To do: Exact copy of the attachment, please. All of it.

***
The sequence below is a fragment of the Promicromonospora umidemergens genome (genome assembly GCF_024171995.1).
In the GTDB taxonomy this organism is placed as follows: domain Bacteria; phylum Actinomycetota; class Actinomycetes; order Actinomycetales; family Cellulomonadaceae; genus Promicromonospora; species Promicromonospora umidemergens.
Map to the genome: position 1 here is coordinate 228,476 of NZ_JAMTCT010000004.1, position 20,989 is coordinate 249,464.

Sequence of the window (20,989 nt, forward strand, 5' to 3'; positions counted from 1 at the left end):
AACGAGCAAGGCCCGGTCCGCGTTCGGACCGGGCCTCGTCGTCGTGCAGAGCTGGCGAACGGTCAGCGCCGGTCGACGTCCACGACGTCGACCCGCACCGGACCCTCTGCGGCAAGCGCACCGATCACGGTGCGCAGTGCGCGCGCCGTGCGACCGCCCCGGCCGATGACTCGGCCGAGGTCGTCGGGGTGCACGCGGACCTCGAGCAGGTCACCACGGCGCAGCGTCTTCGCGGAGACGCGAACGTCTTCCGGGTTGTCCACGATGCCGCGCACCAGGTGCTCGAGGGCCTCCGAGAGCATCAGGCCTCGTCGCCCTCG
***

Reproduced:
The sequence below is a fragment of the Promicromonospora umidemergens genome (genome assembly GCF_024171995.1).
In the GTDB taxonomy this organism is placed as follows: domain Bacteria; phylum Actinomycetota; class Actinomycetes; order Actinomycetales; family Cellulomonadaceae; genus Promicromonospora; species Promicromonospora umidemergens.
Map to the genome: position 1 here is coordinate 228,476 of NZ_JAMTCT010000004.1, position 20,989 is coordinate 249,464.

Sequence of the window (20,989 nt, forward strand, 5' to 3'; positions counted from 1 at the left end):
AACGAGCAAGGCCCGGTCCGCGTTCGGACCGGGCCTCGTCGTCGTGCAGAGCTGGCGAACGGTCAGCGCCGGTCGACGTCCACGACGTCGACCCGCACCGGACCCTCTGCGGCAAGCGCACCGATCACGGTGCGCAGTGCGCGCGCCGTGCGACCGCCCCGGCCGATGACTCGGCCGAGGTCGTCGGGGTGCACGCGGACCTCGAGCAGGTCACCACGGCGCAGCGTCTTCGCGGAGACGCGAACGTCTTCCGGGTTGTCCACGATGCCGCGCACCAGGTGCTCGAGGGCCTCCGAGAGCATCAGGCCTCGTCGCCCTCG